Bill Cosby Acknowledges Sexual Assault Claims & Continues Pattern of Disrespectful Avoidance
The intrigue of the Bill Cosby case grows every day. By tweeting a message of thanks to the celebrities who have spoken up for him amid the myriad rape allegations, Bill Cosby spoke out on the sexual assault charges amassing against him. And, surprise, surprise, he didn't address anything head-on.
On Wednesday, Cosby tweeted messages to Whoopi Goldberg and Jill Scott, who have spoken out seemingly in his favor amidst the controversy. "Thank you @WhoopiGoldberg," he wrote, as well as, “Thank you @MissJillScott, from the Cosby Family."
During a fervent debate over the Cosby scandal on an episode of The View, Goldberg came to Cosby's defense, saying,
On Dec. 1, Scott criticized the media for tarnishing Cosby's "magnificent legacy" on Twitter. Thus far, 17 women have come forward publicly with allegations of sexual abuse by Cosby and the number has been growing consistently. Cosby previous status as a national treasure has been irrevocably altered, but if he is indeed guilty (which, with that many matching stories, seems highly probable), he's now being held accountable for his actions. Still, he is fighting it every step of the way.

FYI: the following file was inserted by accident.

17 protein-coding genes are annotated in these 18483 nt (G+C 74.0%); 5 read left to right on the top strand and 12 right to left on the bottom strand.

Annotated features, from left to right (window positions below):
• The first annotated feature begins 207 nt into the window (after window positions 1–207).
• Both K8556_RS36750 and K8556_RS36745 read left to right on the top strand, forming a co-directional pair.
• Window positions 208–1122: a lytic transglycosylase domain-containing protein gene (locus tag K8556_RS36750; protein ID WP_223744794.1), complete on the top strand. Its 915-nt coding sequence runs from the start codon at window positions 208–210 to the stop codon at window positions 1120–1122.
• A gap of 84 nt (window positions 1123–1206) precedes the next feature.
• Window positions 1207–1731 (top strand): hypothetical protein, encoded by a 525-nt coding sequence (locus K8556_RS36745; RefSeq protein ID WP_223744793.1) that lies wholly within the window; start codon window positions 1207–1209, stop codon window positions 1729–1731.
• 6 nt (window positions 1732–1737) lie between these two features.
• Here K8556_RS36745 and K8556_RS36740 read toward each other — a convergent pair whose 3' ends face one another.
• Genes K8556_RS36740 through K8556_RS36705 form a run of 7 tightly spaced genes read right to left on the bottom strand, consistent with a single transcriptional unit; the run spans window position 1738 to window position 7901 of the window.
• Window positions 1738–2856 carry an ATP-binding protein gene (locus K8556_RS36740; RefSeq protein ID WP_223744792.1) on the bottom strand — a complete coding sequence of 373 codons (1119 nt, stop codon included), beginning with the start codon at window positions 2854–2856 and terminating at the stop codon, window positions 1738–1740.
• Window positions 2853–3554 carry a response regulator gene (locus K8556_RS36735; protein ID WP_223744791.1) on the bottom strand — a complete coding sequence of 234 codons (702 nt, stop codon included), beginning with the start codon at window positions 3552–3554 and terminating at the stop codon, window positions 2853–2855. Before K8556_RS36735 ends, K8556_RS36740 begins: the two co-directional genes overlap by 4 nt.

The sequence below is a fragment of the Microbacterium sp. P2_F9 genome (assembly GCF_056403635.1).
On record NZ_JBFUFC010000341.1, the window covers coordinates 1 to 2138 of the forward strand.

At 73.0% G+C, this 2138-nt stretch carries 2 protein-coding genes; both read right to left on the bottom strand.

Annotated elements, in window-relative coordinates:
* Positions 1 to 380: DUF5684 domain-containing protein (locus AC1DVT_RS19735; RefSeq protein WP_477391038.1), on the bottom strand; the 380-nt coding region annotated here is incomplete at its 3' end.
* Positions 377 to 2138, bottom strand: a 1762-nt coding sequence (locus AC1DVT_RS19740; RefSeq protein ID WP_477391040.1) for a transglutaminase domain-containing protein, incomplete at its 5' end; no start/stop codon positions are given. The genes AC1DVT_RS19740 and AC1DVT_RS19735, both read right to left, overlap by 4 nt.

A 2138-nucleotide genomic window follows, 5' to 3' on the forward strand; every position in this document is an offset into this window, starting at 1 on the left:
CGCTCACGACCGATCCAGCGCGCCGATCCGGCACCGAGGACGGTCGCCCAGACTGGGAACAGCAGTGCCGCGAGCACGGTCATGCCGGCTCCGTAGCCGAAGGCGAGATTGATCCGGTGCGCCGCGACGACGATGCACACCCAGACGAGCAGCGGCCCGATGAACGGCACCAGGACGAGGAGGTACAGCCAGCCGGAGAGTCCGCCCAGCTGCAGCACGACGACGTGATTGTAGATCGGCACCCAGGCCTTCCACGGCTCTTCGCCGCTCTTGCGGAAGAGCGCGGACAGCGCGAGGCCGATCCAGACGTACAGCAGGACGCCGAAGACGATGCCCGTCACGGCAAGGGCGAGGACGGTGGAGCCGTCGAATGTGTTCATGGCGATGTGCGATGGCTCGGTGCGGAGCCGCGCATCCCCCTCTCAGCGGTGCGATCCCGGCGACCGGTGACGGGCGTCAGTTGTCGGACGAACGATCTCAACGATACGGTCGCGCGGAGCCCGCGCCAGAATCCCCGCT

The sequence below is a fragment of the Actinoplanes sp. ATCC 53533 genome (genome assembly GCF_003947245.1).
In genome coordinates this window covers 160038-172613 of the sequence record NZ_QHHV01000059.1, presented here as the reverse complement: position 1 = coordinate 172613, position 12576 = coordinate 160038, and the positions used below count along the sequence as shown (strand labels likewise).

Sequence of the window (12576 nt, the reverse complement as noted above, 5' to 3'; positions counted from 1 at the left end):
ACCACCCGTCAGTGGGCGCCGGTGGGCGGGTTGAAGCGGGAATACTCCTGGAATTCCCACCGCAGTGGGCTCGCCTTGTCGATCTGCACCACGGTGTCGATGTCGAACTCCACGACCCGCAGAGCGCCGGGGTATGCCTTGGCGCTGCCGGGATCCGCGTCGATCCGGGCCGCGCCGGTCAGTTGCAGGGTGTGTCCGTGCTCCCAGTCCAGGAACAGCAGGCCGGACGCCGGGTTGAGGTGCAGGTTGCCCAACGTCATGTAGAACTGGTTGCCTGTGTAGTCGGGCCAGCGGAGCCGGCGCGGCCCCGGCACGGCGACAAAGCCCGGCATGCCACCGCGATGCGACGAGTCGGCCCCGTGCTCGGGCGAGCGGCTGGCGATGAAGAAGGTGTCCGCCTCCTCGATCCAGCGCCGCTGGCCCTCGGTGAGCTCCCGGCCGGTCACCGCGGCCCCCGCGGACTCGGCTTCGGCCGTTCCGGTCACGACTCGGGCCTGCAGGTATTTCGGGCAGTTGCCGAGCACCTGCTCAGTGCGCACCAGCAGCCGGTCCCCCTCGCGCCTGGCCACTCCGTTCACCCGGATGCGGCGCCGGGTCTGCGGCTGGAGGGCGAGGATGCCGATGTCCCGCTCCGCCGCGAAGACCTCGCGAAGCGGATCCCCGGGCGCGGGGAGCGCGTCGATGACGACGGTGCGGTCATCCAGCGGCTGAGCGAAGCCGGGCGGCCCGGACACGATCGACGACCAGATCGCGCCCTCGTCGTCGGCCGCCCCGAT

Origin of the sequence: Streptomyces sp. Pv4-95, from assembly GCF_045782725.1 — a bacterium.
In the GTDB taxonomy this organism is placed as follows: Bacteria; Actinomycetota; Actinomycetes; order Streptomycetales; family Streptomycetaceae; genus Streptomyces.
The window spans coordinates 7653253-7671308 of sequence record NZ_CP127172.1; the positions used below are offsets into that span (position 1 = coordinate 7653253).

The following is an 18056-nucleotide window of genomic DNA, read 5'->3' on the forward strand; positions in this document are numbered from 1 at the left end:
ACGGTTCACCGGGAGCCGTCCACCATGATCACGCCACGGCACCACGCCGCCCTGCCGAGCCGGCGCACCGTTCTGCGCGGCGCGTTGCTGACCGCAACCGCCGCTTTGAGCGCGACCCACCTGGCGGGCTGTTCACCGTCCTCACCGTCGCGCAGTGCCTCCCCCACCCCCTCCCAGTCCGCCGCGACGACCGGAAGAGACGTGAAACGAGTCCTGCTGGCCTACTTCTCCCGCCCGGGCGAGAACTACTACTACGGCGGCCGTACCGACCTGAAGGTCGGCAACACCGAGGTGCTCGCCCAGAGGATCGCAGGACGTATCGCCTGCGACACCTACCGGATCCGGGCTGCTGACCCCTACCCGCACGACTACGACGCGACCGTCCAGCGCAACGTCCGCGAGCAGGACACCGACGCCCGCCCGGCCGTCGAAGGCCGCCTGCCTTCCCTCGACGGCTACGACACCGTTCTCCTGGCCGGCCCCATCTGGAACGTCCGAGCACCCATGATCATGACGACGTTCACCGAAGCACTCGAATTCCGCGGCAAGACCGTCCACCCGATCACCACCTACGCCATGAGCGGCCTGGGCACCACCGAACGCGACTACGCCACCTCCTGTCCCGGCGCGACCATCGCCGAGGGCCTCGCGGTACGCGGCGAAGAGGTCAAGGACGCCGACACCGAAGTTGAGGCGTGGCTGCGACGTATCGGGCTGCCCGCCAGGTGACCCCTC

From interviews with the Associated Press to NPR, he's been consistent in avoiding answering questions about the group of women (including Janice Dickinson and Carla Ferrigno) who have come forward to accuse The Cosby Show star of drugging and sexually abusing them. A couple weeks ago, he broke his formal silence on the matter to call the accusations "nonsense" and "ridiculous" in an interview with a Florida radio station.
Even if Cosby has addressed the issues and discredited them, his failure to discuss the allegations in any sort of thoughtful way smacks of guilty cowardice, in my opinion. His legal representation undoubtedly has plenty to do with his strategy of remaining almost mute on the topic, but his decision to write off the questions any ethical journalist would ask him about the ordeal isn't about legality. It reflects a personal disrespect for women and the situation at hand. Reaching out to people who have supported him through an extremely troubled time is something I can't totally fault Cosby for, but choosing to acknowledge the topic by singling out those who are on his side doesn't read as gracious. It reads as petty and self-righteous.
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